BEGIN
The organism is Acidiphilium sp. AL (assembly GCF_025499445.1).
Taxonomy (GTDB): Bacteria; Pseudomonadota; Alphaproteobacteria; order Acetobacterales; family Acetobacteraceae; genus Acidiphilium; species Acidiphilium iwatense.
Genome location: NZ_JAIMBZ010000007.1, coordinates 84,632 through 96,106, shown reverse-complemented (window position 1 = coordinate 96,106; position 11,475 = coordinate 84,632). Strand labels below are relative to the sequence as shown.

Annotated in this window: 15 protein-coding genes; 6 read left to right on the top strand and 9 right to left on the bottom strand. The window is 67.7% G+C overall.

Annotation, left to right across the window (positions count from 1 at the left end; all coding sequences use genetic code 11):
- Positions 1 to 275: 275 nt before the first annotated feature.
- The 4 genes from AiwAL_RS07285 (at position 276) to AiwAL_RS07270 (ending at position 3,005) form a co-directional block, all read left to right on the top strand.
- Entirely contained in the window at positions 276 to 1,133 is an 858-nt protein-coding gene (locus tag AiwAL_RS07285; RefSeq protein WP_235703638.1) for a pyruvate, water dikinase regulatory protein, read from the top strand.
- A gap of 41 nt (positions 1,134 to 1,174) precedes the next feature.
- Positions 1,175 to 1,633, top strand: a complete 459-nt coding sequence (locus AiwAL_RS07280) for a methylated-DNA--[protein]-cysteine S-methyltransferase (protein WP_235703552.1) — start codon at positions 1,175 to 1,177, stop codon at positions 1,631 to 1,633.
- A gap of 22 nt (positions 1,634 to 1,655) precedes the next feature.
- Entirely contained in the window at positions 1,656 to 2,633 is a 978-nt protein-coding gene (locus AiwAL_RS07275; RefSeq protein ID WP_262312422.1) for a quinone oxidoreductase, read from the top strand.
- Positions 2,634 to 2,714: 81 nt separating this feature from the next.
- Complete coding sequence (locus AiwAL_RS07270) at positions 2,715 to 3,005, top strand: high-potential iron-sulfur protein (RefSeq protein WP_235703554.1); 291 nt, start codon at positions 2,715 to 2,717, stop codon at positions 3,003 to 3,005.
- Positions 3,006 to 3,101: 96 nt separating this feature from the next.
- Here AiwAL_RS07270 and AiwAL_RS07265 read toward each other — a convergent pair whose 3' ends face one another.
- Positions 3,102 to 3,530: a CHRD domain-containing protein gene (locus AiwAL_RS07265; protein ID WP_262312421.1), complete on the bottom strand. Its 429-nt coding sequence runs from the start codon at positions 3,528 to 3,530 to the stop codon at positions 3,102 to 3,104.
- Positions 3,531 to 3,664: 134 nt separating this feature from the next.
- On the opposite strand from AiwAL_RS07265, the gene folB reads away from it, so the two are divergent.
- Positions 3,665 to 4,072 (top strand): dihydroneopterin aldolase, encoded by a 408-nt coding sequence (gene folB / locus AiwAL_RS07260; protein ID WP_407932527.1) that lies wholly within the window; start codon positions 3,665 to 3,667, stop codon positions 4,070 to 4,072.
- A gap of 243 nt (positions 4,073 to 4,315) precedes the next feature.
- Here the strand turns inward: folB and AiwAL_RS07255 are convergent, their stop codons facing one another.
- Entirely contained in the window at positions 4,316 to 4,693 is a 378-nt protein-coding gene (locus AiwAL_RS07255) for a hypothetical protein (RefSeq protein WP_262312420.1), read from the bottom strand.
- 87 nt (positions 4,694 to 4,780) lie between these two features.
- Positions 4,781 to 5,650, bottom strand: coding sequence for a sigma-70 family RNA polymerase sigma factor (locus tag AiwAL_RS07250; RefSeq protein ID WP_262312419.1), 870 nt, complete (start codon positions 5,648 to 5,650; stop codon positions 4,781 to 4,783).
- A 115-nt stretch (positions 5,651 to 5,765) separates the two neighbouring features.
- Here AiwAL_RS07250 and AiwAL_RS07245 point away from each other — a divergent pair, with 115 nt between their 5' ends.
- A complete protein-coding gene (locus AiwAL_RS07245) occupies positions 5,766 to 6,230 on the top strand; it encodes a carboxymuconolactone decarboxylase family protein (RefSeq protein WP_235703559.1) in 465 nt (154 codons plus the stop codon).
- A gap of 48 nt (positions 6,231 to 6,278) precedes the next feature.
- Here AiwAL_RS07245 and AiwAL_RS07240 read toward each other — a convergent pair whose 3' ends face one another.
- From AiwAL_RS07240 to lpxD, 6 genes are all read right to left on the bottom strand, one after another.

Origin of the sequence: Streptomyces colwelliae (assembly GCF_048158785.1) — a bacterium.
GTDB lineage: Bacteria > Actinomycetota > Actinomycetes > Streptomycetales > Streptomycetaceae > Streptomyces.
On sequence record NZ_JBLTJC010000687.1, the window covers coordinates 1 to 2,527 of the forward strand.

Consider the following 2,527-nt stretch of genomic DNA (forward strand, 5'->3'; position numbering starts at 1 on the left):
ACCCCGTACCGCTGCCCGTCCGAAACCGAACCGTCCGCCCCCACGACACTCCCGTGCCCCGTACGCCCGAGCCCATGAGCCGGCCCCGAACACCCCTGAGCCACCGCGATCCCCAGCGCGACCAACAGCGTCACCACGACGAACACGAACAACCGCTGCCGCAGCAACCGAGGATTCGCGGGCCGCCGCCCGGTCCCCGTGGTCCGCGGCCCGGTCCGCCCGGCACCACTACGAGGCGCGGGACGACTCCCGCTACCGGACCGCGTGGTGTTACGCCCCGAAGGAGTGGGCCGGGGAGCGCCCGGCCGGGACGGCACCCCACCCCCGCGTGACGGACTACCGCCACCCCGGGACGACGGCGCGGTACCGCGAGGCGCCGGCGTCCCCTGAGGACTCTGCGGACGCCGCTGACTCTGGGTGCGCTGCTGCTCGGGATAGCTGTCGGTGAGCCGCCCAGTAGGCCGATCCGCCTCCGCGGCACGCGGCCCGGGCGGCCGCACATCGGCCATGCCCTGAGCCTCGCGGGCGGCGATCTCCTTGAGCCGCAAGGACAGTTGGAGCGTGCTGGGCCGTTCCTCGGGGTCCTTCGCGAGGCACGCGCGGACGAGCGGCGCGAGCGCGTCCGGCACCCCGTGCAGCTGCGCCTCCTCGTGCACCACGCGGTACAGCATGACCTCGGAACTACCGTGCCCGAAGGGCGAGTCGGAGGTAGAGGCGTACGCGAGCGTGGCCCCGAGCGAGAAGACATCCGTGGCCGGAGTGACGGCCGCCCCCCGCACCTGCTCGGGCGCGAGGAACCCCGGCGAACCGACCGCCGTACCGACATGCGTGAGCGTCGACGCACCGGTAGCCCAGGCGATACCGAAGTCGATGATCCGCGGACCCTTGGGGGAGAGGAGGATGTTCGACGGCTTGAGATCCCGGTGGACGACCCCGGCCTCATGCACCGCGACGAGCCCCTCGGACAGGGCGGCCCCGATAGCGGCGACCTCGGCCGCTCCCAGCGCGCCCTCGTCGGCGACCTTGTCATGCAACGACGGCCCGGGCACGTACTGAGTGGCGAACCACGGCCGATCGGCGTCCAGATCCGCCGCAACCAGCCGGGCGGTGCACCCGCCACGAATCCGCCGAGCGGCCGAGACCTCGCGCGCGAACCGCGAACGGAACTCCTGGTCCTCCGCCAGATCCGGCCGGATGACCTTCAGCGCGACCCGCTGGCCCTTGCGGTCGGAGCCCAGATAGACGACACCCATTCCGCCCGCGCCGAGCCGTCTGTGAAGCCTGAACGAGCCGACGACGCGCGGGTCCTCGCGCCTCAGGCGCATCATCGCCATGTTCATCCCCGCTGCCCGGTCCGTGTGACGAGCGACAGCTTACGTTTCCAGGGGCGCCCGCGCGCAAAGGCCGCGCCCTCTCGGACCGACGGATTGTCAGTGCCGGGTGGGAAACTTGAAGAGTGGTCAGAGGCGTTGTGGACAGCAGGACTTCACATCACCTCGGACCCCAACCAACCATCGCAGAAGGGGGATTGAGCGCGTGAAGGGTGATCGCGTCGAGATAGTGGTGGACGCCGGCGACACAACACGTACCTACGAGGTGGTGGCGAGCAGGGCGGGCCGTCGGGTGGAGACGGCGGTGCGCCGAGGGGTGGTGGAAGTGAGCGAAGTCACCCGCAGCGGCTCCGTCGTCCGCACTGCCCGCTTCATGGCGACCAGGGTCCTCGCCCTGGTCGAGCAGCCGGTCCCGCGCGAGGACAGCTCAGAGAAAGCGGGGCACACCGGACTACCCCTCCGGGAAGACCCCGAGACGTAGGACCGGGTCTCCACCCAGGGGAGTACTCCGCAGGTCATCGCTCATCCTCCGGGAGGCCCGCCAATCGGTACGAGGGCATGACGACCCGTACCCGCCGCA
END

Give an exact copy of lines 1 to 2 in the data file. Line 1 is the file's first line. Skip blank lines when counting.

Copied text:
The organism is Acidiphilium sp. AL (assembly GCF_025499445.1).
Taxonomy (GTDB): Bacteria; Pseudomonadota; Alphaproteobacteria; order Acetobacterales; family Acetobacteraceae; genus Acidiphilium; species Acidiphilium iwatense.